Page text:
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Most non-travellers still make jokes or look concerned when you tell them you are going to Colombia. It’s got a past and a reputation, but it’s a different place to how it was a decade ago and it also, obviously, depends where you go and what you do.
We were mainly going to Colombia as our flights from Aruba to Costa Rica changed there and I had to take the opportunity to stay a few days, especially as this was my first, if brief, time to South American continent. If I’d planned a trip to Colombia I probably would be centred around Cartagena or Meddelin but I’d also heard some great things about Bogota. That being said, it’s difficult not to be a little nervous with the number of warnings everywhere you read – particularly about getting taxis. Getting from the airport when you first land in any new country is always a little stressful. You don’t know how anything works and you’re not at your most alert or laid back. The warning ads all over the airport on arrival didn’t help.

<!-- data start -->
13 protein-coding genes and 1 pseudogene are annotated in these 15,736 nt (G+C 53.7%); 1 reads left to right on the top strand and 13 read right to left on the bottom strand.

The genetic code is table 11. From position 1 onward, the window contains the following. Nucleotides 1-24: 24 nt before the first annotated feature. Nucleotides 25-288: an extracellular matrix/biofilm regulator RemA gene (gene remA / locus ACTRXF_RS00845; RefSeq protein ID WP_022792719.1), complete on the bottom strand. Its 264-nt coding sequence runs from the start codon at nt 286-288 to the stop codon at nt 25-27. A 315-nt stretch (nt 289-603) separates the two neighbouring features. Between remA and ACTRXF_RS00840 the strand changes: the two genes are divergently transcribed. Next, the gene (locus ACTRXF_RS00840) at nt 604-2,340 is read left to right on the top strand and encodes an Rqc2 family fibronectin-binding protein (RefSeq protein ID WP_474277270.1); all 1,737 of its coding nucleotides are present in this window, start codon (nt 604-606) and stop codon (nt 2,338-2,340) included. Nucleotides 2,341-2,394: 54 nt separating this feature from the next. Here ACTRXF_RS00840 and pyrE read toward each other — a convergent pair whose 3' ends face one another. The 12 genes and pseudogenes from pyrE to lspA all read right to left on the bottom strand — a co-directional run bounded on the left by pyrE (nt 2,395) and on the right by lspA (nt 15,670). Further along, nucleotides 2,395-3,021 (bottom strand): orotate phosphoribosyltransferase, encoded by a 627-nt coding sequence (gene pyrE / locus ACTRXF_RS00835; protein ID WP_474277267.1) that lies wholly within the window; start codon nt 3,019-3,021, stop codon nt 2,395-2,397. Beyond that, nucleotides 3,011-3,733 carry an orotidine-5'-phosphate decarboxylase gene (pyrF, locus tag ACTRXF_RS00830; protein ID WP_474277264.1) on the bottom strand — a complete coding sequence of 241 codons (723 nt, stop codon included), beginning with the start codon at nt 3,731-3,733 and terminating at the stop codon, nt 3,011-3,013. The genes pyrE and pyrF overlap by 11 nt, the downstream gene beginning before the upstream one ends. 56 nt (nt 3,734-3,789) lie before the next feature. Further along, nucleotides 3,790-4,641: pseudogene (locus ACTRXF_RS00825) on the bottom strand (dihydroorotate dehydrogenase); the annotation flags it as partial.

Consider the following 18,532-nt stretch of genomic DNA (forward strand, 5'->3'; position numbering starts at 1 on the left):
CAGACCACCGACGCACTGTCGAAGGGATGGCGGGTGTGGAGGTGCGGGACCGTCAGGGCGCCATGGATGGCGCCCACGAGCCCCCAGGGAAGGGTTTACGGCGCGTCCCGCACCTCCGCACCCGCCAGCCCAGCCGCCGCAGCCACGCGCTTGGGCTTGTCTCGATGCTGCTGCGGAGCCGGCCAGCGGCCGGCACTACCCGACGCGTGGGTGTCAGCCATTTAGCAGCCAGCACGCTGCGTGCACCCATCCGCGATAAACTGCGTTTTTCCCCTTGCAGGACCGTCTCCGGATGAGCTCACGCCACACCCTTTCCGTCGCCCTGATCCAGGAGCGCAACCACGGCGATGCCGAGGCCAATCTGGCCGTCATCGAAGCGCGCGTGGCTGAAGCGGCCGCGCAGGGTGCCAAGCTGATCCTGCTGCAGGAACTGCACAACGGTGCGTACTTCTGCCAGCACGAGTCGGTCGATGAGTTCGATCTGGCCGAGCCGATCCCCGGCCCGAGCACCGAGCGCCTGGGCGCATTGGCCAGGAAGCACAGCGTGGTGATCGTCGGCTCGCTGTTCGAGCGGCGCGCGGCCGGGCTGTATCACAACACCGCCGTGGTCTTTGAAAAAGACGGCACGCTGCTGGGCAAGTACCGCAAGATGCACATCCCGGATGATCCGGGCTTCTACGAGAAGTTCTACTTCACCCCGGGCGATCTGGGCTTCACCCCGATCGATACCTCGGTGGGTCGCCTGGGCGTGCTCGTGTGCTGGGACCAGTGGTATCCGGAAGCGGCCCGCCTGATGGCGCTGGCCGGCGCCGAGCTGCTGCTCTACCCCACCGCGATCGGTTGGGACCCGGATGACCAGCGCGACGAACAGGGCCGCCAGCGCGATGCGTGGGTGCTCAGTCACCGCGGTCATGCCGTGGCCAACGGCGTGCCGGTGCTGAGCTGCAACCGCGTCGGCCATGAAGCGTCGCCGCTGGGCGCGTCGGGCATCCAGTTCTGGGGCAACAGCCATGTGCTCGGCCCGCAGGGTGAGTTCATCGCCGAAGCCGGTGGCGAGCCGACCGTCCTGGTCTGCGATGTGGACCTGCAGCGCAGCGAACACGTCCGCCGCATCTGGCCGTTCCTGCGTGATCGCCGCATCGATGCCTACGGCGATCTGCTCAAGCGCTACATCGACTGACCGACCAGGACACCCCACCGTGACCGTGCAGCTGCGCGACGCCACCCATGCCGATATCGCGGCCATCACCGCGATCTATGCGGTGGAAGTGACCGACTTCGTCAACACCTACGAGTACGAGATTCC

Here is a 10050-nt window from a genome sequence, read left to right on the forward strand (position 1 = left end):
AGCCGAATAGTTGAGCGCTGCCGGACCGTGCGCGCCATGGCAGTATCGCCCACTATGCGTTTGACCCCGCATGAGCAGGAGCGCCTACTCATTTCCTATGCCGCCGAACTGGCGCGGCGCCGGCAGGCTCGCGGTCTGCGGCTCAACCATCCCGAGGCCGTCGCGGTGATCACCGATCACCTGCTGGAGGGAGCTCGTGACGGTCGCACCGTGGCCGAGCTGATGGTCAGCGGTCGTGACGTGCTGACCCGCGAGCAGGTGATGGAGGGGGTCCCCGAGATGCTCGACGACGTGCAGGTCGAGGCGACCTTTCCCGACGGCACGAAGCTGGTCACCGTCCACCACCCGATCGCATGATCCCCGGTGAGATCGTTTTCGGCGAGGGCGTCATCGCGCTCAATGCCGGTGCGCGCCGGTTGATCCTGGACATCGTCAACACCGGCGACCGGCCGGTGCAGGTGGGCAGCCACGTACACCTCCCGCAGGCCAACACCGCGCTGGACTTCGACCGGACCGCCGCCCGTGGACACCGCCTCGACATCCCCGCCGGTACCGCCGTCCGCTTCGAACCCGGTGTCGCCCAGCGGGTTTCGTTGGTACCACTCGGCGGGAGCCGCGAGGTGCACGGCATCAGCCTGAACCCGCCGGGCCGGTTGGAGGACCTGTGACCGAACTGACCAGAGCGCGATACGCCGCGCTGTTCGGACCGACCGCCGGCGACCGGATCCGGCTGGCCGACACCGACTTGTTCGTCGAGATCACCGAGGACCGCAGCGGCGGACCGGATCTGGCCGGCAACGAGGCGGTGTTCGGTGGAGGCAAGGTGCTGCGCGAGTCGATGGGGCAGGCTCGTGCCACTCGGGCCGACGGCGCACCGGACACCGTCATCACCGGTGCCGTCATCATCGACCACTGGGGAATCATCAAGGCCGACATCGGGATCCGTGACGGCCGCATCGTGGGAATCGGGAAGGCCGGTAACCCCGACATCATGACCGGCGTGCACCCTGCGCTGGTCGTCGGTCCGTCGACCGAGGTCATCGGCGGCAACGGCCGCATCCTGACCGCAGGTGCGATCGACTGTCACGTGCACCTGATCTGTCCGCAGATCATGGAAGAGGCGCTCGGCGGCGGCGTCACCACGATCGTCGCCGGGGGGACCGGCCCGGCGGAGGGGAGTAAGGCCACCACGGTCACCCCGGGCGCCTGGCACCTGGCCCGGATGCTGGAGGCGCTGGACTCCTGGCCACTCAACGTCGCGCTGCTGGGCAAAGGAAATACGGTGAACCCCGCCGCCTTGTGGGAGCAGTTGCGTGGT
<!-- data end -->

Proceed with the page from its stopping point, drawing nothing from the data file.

Finding no inside taxi booking (there was the premium service before you left the arrival, which you couldn’t go back into, which we probably should have used the first trip). We immediately walked out and followed an official-looking guard with a lanyard branded for the official taxis. Suckers! He tried to take us across to another car park, which was a no go for sure, so we ditched him and headed for what we believed were the official taxis and jumped in. We were keen to just get to our accommodation and ditch all our steal worthy stuff. Not that there was much but we were in full paranoia by this point. As we drove we could hear an alarm going off and gradually realised it wasn’t outside but was inside the taxi. What could it be? A faulty taxi? The taxi was stolen and an internal alarm system couldn’t be reset and we were being driven to our ultimate death and destruction? It was only upon arriving and dumping our bags in the hostel reception, that the guy checking us in pointed out that it sounded like there was an alarm going off in our bags. Oops. Yep. It was a small personal alarm device that had somehow been moved about enough to set it off. That poor taxi driver must have been wondering why the hell we had a screaming bag!!